In the photo it's hard to work out the distances - but there's a first line of trees where my 2 min flight landed - and then a big expanse beyond where the race track pits area and grandstands are put up once a year - across another oval to a boundary road where the line of trees is that caught Dave's Drobek at 5mins...

I went through about lunchtime - and yep - it's moved a bit - dropped it's tail - but not much lower than it was before.

Pics are from day 1 and show the curious birds in attendance.

cheers
Tim

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Tim
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« Reply #209 on: August 18, 2014, 03:54:59 PM »

  Thanks Fellas,
                    Mark,   Ailbass is still OK so I should be able to at least get in 5 short flights.
                 
 Chris that sounds very wet, do you have an alternate site.


In short-no! [well not within a reasonable driving distance of Wellington]

 ChrisM
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sparkle
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« Reply #210 on: August 18, 2014, 04:41:08 PM »

 Hi Dave, what a mad story and a sorry end to a couple of models. If its still in the tree when I get there I will climb the tree and get it down. Done that before!
   Maybe we could start a movie called return of the Killer Koalas!
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lincoln
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« Reply #211 on: August 18, 2014, 10:06:53 PM »

Once again, I've overdone it:

I suspect that a leaf blower is still quite powerful at 50 feet or so. Especially commercial ones. Damp leaves require an awful lot of wind to dislodge them from grass. I think your labor is worth far more than the timer.
  Thanks Fellas,
                    Mark,   Ailbass is still OK so I should be able to at least get in 5 short flights.
                 
 Chris that sounds very wet, do you have an alternate site.

Lincoln, Yes leaf blowers are used even down here but I think you would need a supercharged one, its pretty high. As far as getting help from a tree cutter or such the model is not worth much the only thing of value is a $22 timer! That's a great picture of you in the tree.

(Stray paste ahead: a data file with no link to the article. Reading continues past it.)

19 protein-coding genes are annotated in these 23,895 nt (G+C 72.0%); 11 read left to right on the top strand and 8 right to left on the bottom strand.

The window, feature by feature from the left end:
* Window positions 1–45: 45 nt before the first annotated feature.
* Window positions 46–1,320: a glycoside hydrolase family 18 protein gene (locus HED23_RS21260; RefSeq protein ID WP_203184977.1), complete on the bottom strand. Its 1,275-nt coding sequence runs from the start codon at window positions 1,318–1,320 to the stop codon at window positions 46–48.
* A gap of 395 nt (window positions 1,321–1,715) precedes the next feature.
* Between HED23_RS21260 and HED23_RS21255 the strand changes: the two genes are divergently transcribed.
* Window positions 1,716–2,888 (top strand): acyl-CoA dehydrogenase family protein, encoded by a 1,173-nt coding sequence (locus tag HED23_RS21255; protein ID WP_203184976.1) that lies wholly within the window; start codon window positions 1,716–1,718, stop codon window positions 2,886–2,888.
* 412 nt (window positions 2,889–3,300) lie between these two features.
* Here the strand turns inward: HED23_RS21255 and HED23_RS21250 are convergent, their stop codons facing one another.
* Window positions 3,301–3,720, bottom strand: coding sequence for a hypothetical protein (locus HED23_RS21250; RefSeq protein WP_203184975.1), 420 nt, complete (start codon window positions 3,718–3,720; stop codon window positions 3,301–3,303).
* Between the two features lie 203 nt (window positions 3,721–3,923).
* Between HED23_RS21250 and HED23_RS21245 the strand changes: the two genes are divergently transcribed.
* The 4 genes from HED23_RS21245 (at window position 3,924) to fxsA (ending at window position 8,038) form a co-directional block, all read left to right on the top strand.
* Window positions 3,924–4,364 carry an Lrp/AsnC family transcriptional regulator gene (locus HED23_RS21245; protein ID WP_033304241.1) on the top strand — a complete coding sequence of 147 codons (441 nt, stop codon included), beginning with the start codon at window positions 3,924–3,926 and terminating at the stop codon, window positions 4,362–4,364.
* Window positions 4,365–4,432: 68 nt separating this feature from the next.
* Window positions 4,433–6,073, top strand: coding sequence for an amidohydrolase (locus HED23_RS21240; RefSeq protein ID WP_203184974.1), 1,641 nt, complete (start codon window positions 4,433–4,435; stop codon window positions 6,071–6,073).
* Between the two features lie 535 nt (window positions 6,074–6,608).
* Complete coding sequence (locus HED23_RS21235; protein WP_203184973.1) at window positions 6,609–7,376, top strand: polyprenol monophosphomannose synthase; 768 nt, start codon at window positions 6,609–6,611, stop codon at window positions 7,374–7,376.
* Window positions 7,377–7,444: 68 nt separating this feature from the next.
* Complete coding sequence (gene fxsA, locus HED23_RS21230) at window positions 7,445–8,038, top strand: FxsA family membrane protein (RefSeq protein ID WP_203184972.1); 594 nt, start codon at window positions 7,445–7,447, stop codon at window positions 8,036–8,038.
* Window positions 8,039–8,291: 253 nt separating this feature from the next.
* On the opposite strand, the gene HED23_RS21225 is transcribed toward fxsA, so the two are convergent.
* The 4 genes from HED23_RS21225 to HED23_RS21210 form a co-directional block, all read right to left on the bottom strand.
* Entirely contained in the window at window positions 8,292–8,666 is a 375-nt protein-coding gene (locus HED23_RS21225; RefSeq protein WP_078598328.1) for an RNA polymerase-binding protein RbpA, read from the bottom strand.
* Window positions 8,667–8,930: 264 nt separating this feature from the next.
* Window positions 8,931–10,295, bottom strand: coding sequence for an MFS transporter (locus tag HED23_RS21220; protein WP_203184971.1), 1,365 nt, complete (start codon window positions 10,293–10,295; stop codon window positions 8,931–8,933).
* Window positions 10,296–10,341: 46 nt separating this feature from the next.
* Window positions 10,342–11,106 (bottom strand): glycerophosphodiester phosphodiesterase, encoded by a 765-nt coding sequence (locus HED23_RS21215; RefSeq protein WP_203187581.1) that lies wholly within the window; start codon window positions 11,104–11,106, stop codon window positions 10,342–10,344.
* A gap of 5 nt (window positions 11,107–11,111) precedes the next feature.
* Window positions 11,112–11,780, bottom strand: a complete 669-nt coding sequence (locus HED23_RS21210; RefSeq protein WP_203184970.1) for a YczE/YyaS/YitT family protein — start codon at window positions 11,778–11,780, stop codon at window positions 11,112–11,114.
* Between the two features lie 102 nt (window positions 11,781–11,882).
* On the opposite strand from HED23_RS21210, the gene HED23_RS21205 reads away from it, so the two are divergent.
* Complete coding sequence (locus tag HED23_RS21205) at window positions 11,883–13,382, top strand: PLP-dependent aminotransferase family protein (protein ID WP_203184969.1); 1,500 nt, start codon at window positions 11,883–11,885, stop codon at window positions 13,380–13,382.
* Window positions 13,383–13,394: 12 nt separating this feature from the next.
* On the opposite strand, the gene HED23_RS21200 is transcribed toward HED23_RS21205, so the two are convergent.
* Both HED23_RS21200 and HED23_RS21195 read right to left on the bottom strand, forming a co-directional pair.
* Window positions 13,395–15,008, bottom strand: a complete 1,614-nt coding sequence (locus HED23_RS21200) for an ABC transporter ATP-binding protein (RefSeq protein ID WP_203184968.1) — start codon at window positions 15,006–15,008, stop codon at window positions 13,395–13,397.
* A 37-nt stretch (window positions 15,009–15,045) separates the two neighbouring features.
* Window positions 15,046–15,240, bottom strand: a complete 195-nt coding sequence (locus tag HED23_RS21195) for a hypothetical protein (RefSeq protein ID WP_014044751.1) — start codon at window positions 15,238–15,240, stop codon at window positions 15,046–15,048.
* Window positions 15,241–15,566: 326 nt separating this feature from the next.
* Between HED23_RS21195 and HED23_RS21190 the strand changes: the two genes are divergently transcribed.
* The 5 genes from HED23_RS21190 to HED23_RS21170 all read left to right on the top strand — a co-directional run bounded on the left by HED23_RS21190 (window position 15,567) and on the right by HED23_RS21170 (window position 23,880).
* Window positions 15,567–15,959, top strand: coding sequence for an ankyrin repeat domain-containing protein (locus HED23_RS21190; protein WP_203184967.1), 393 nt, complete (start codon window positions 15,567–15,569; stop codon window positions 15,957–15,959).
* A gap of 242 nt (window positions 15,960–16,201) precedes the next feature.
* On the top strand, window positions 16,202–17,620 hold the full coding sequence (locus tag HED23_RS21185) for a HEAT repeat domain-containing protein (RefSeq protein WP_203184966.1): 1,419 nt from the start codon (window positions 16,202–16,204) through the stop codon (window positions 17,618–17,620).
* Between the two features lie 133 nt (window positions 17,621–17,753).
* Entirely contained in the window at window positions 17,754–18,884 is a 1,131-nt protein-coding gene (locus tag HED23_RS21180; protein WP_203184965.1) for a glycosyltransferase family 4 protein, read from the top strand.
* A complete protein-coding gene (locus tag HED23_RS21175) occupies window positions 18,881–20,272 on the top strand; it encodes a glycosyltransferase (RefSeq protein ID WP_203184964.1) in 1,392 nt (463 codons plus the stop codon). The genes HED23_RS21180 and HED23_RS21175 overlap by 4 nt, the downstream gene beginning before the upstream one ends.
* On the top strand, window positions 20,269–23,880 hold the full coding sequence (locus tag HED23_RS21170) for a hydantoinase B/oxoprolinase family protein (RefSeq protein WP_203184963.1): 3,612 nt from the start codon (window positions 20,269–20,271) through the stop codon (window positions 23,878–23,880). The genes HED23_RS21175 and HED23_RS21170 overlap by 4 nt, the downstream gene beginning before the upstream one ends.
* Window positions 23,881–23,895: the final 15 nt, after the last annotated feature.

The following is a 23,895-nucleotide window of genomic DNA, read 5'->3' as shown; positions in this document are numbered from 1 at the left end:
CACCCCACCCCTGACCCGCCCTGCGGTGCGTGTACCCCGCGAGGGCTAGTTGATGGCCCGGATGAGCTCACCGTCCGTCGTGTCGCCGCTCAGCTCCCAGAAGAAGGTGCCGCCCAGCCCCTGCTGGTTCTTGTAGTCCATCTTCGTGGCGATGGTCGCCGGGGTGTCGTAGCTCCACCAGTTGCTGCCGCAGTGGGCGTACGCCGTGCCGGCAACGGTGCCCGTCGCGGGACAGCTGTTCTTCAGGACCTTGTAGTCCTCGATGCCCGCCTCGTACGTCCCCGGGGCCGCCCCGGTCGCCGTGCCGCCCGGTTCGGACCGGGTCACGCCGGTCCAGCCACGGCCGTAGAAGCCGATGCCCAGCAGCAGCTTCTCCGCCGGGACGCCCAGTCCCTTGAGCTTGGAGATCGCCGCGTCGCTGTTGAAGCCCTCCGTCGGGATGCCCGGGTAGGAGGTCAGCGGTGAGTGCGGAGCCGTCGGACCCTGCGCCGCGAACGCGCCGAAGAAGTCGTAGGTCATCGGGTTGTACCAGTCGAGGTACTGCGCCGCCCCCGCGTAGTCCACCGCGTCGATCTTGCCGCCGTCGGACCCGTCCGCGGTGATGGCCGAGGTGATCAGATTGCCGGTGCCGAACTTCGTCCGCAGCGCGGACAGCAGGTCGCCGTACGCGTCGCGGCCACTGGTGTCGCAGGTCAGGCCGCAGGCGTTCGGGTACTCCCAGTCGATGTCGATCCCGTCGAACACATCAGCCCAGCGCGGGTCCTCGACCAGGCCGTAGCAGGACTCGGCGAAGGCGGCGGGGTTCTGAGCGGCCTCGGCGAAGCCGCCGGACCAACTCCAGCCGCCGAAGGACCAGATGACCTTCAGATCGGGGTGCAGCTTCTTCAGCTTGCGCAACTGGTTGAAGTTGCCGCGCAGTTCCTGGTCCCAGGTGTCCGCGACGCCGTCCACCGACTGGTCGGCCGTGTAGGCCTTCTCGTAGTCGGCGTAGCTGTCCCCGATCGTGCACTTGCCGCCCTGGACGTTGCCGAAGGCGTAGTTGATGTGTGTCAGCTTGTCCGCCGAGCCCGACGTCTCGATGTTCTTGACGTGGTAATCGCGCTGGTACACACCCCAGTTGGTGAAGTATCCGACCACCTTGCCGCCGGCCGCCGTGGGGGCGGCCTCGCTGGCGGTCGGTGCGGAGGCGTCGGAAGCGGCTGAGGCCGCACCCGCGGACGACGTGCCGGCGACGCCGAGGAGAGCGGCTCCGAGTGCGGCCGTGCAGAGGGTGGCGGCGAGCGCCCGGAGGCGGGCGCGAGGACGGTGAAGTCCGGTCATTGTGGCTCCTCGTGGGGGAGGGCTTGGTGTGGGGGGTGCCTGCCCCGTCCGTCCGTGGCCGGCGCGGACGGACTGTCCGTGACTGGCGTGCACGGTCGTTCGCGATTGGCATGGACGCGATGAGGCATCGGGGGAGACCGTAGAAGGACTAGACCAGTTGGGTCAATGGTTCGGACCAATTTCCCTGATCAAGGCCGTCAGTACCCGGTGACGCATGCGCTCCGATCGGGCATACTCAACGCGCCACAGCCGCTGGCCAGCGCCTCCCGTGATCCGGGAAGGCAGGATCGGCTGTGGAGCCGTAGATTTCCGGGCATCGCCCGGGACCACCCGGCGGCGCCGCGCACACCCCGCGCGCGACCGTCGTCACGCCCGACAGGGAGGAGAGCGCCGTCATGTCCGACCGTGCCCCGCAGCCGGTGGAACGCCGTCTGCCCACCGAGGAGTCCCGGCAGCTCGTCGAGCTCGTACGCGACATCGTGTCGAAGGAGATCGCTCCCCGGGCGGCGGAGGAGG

I did have a thought that a Quad copter with a grappling hook might work  Grin
 
Dropped by "the Tree" after work tonight and it was still in the same place although the wind had changed direction and it had flipped over so if it falls it will land in a lower branch that I might be able to reach with a pole.

I think one of the more powerful gasoline powered types might do the job just fine. We have an electric one that is not terribly powerful, but at 20 paces it's still very noticeable, and perhaps enough to dislodge a coupe. If I was using a gas one, I'd start with low throttle just to make sure that I didn't tear the model apart. And you could better your odds by putting it on a pole or something if necessary. Indoors, I once knocked a pennyplane out of a 35 or 40 foot ceiling using a homemade air cannon, and pretty much destroyed a stuck EZB of mine at closer range. I think if you made one a bit larger and more powerful, it would be good enough to toss your coupe around a bit and maybe even dislodge it. It also blows nifty smoke rings if you can get some smoke inside it. Might be good for aiming.

The one I made was similar to this one:
www.abrowndesign.com/Air%20Vortex%20Cannon.pdf

Imagine what a 55 gallon drum made into one of these would do. Especially if activated with a large firecracker or maybe even fuel-vapor like a potato cannon: